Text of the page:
Late on Friday evening, June 24, 2011, the State Senate of New York passed the Marriage Equality Bill, granting marriage licenses to same-sex couples in the Empire State. The most populous state to legalize same-sex marriage, New York joins Massachusetts, New Hampshire, Vermont, Connecticut, Iowa, and Washington D.C.
Passage of the bill gave New Yorkers something new to cheer about during their 42nd Annual Gay Pride Parade on Sunday. An estimated 6,000 people from the LGBT community along with their supporters celebrated as floats rode by, one holding Governor Andrew Cuomo, signer of the landmark legislation. "Cuomo was the parade's rock star, eliciting loud cheers and shrieks as he made his way down Fifth Avenue, " the San Francisco Chronicle reported. "The roar became almost deafening as the parade turned onto the narrow Christopher Street." Christopher Street, home of the Stonewall Inn and site of the Stonewall Riots, has remained a cradle for the LGBT community of New York since the 1960s.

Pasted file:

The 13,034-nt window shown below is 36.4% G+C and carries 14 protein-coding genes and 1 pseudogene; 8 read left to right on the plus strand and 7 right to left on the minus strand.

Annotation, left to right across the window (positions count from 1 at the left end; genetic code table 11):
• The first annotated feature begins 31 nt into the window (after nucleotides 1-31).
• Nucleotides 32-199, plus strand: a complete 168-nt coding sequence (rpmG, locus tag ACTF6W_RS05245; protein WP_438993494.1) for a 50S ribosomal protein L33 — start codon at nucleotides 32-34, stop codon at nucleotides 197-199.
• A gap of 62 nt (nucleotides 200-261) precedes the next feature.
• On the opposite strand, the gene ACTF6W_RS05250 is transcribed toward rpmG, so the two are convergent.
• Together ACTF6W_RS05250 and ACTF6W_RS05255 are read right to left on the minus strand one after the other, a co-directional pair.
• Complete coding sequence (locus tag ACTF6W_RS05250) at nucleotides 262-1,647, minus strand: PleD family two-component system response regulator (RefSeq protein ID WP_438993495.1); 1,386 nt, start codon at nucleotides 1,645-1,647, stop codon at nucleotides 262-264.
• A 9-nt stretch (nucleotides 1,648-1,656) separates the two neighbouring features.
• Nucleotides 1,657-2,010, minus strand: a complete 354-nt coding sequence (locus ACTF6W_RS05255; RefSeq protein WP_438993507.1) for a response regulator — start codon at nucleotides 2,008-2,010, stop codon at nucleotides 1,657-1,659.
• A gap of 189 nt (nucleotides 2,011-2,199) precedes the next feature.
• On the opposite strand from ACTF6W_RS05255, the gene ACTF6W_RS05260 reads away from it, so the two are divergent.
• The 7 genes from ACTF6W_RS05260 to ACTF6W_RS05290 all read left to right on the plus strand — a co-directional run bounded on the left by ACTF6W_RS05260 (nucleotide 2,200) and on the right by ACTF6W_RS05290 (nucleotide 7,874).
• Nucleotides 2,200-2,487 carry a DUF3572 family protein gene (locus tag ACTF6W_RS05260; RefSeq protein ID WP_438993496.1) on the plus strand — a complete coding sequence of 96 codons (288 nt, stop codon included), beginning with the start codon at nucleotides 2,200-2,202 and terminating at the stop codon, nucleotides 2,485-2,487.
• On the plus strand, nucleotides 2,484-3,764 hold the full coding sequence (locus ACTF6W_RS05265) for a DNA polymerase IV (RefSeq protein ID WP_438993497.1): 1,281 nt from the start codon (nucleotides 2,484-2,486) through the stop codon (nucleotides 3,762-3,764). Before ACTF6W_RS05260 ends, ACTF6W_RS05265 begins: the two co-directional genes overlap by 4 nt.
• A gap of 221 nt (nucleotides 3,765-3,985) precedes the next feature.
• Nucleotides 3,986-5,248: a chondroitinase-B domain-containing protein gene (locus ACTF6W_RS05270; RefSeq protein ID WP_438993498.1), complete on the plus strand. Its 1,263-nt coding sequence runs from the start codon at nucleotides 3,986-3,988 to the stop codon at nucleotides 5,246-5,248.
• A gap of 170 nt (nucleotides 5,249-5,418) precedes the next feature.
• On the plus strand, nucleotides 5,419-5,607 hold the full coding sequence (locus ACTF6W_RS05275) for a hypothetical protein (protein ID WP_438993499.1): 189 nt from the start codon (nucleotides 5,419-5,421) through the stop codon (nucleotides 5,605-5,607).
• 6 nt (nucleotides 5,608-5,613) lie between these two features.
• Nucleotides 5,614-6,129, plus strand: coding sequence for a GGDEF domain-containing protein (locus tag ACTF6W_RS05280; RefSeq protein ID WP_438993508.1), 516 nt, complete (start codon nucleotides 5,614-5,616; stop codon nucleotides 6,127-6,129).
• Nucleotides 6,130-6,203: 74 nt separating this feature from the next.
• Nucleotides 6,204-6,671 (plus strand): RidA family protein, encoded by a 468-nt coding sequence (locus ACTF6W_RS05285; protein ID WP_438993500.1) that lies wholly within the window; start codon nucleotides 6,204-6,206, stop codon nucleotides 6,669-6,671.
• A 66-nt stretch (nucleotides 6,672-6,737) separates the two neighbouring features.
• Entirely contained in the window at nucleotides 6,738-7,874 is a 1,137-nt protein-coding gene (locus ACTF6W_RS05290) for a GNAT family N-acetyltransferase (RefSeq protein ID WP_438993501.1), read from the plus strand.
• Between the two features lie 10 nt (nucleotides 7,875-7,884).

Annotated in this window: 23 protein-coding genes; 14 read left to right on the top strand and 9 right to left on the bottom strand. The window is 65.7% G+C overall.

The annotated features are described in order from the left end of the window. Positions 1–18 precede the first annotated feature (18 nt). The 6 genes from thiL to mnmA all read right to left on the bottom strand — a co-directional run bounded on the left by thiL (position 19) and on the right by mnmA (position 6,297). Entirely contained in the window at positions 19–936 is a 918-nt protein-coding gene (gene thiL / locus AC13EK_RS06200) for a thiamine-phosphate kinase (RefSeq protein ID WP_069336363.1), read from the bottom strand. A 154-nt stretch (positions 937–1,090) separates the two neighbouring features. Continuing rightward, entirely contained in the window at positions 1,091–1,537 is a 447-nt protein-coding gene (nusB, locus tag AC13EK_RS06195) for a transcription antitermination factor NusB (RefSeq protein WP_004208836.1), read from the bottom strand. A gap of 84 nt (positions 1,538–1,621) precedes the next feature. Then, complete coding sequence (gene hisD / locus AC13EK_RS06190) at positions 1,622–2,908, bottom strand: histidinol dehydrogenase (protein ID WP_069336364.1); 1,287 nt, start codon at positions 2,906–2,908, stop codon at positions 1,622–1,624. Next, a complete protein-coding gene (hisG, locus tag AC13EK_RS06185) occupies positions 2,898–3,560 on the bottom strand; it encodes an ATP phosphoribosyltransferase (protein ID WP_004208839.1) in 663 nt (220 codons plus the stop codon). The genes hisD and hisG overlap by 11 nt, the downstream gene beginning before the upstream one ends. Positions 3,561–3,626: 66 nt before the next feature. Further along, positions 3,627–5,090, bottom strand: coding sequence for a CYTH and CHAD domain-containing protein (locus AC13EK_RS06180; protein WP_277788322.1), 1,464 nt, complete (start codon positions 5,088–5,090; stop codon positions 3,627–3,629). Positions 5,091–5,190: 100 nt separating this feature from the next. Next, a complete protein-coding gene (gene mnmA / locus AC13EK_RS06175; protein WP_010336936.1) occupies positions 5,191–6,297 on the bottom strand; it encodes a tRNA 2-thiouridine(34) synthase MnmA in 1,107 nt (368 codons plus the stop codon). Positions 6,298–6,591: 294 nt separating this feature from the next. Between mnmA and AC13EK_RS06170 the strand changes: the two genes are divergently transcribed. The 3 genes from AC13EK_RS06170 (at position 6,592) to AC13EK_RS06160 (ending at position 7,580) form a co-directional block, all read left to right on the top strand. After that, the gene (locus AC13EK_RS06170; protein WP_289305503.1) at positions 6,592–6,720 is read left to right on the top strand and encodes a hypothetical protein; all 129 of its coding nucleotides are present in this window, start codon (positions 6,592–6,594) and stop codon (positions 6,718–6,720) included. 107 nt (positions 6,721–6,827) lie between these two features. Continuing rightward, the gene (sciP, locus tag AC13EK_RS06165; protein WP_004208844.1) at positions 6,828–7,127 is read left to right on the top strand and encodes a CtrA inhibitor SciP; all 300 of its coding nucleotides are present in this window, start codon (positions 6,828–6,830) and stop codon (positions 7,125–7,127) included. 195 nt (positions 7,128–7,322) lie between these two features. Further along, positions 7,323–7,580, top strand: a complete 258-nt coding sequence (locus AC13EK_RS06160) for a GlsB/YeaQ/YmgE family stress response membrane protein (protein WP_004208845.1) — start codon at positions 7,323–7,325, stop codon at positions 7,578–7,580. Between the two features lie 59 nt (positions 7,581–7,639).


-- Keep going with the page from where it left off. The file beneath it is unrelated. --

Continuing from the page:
New York Mayor Michael Bloomberg said Friday, "New York has always been a leader in movements to extend freedom and equality to people who had been denied full membership in the American family."
Impetus to pass the bill came after a group of democratic State Senators presented a report that found that becoming a destination for same-sex weddings could generate millions of dollars in revenue for the state. With the law scheduled to go into effect July 24th, New York City is launching a new tourism campaign known as "NYC I Do," to attract potential brides and grooms.
While the passage of the Marriage Equality Bill in New York is a significant victory for the LGBT community, same-sex marriage is banned in most American states.
Stonewall Uprising is available to watch online.
Lauren Noyes is a Production Assistant for AMERICAN EXPERIENCE.
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